by Robert Holland
In a bit of good news for this Thanksgiving, it appears that many would-be shapers of education policy are plugging for the return of civics to the curricula of schools and colleges.
The bad news is that many of the prime movers and shakers behind a “new civics” still cling to the old progressive hostility toward a knowledge-based approach to teaching and testing American students about representative government and its historical roots in this exceptional nation.
A little more bad news: A survey released this fall by the American Council of Trustees and Alumni added to a mountain of evidence that adults, including many who attend college, don’t command much civic knowledge. For example, fewer than half knew that John Roberts is the current chief justice of the United States. More than one-quarter thought Brett Kavanaugh was.
Term lengths of U.S. senators and representatives? That is a piece of information any informed voter should know; however, fewer than half of college graduates could give the correct numbers. (The answer, by the way, is six and two, respectively).
Now for some better news: Five years ago, a coalition of prominent leaders assembled by the Arizona-based Joe Foss Institute launched a Civics Education Initiative intended to ensure that all young Americans are taught basic civics and tested on their grasp of the fundamentals. Former U.S. Education Secretary Richard Riley and Pulitzer Prize-winning journalist Carl Bernstein were among the participants.
The idea was simple: States ought to administer their high school students the same U.S. Citizenship Civics Test that all applicants for U.S. citizenship must pass. To earn a diploma, young Americans should have to show they know at least as much about this country’s system of self-government and heritage as those who have come here in quest of the blessings of liberty. And schools should teach what students need to know to be knowledgeable citizens in an exceptional republic.
Yes, most of the questions in the bank of 100 from which the multiple-choice citizenship tests are crafted require no deep thinking. A few examples: “What is the supreme law of the land?” “What did the Declaration of Independence do?” “What do we call the first 10 amendments to the Constitution?” Yet, knowing about the Constitution, the reasons for rejecting British rule, and the Bill of Rights’ safeguarding of individual liberty from overbearing government opens the door to a deeper understanding of American exceptionalism.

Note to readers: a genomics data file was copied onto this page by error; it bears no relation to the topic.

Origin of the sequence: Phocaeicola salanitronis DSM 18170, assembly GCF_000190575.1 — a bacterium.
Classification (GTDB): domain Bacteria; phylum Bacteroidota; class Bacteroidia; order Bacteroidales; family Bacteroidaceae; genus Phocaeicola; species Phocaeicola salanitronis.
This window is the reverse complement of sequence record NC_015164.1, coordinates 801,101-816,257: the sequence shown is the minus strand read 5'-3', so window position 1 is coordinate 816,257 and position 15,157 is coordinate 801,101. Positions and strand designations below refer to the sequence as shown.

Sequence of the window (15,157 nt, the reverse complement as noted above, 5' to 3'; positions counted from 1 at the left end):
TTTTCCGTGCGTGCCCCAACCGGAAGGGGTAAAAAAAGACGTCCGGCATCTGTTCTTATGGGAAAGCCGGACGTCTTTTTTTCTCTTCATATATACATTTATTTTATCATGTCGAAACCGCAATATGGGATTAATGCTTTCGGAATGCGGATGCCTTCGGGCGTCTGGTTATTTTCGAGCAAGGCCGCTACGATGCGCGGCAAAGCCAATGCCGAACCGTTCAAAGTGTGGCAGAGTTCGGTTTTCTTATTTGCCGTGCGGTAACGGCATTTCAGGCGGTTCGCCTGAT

The initiative took action to revive civics, while many other critics mainly theorized about creating a new “action civics” centered around student political activism. As a result, more than half the 30 states adopting civics proficiency standards in the past five years have integrated the citizenship test into their accountability systems. While some use it as a stand-alone test, others have drawn from it to develop their own tests.
Now, about those sour notes from progressive thinkers.
A coalition of 90 organizations, named CivXNow and assembled by an online curricular outfit called iCivics, is seeking ways to make civics a priority in revised social studies standards and to align new kinds of assessments to them. Large though it is, the coalition found no room for the Joe Foss Institute, progenitor of the Civics Education Initiative.
As Education Week has reported, the very idea of schools using the citizenship test elicits a “torrent of criticism from leaders who favor the new, broader conception of civics education.” Jessica Marshall, former social studies director for Chicago schools, put it this way: “[The citizenship tests] don’t tell us if young people know how to mobilize their communities to get resources or pass laws they care about.”
It is worthy of note that leaders of the Civics Education Initiative envisioned it as just the “first step in expanding civic awareness,” and expressed hope in their mission statement that it would “serve as a foundation for a reawakening of civic learning and engagement.”
So, there could be room for a meeting of the minds. There is a lot to be said for students having the opportunity to write research papers or develop projects independently. But first they should have a base of knowledge from which to proceed.
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Robert Holland is a senior fellow for education policy with The Heartland Institute.